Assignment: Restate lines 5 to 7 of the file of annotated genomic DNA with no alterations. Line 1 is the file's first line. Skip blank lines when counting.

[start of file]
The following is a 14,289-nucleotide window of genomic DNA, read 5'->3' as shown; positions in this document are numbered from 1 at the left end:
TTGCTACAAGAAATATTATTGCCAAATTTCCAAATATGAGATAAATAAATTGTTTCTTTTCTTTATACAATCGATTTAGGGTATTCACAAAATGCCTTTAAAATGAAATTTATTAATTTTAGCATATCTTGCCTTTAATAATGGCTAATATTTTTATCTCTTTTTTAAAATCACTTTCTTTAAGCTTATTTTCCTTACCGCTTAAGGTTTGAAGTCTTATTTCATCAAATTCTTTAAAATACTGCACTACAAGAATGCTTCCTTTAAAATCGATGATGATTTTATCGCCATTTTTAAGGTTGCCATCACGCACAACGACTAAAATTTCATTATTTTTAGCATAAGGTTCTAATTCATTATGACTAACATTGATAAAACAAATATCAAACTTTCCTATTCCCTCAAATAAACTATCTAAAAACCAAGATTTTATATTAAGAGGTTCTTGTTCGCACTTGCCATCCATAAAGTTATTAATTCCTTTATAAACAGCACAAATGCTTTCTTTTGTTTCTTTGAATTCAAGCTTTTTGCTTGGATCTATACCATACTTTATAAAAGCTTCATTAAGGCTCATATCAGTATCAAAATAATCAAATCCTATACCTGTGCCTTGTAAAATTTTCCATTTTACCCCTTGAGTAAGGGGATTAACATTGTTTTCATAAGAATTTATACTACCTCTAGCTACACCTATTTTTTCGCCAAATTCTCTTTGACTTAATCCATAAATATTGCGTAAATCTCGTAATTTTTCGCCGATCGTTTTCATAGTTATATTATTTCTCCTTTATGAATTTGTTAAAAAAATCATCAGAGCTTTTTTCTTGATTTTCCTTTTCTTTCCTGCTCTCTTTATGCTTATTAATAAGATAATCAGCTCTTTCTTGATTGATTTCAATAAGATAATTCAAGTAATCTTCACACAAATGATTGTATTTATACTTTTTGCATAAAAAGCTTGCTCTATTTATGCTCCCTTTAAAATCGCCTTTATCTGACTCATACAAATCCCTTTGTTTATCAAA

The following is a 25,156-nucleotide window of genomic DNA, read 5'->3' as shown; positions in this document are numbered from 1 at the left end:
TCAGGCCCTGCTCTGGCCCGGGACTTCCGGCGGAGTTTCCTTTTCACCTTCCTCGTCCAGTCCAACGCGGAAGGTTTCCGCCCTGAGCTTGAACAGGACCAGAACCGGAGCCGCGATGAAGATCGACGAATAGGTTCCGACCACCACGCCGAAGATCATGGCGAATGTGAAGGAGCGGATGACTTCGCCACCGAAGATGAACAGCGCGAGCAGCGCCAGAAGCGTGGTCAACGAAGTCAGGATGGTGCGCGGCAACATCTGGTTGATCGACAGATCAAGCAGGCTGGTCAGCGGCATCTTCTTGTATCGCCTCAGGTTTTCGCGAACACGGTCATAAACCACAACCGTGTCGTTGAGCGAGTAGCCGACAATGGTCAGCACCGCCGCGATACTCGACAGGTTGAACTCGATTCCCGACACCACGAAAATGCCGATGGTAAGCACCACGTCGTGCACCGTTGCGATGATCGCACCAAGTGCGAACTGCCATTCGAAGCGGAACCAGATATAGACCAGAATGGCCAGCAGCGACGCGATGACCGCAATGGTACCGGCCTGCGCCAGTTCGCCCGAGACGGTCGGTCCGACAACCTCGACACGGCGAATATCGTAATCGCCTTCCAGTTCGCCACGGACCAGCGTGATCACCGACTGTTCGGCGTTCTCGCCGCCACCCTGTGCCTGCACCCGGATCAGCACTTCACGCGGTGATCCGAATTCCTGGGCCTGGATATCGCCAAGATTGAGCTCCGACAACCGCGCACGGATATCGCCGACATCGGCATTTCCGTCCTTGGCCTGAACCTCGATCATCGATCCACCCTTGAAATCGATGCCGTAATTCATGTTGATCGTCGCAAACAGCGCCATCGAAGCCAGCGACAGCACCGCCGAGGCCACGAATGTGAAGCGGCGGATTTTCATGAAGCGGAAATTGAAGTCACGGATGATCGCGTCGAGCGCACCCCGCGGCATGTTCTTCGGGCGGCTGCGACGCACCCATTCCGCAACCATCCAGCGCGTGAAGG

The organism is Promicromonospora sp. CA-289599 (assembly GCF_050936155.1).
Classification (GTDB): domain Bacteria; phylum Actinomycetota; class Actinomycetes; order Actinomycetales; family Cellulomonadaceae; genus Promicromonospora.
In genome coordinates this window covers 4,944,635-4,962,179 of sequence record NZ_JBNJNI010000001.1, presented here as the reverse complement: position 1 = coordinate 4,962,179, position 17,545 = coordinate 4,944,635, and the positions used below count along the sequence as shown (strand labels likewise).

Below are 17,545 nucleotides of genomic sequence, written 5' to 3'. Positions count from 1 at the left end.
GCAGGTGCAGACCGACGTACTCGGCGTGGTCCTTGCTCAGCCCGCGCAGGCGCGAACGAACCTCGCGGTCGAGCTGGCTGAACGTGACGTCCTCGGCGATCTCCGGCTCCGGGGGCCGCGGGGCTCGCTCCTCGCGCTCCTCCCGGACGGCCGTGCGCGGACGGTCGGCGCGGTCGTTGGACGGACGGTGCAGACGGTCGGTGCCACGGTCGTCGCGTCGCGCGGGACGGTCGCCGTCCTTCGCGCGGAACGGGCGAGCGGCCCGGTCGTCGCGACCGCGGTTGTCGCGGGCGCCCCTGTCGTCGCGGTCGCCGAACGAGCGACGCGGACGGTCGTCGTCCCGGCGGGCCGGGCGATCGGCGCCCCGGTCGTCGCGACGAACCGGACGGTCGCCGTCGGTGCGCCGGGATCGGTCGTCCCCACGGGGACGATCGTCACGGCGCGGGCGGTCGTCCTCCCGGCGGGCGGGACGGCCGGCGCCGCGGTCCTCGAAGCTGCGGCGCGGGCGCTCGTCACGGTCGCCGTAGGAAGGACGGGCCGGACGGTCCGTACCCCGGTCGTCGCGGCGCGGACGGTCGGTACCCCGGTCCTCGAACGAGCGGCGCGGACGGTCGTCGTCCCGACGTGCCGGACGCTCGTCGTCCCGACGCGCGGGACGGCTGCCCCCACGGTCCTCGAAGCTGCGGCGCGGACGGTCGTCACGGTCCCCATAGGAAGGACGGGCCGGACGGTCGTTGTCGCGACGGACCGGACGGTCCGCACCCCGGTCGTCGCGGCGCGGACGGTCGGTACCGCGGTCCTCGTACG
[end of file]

The organism is Promicromonospora sp. CA-289599 (assembly GCF_050936155.1).
Classification (GTDB): domain Bacteria; phylum Actinomycetota; class Actinomycetes; order Actinomycetales; family Cellulomonadaceae; genus Promicromonospora.
In genome coordinates this window covers 4,944,635-4,962,179 of sequence record NZ_JBNJNI010000001.1, presented here as the reverse complement: position 1 = coordinate 4,962,179, position 17,545 = coordinate 4,944,635, and the positions used below count along the sequence as shown (strand labels likewise).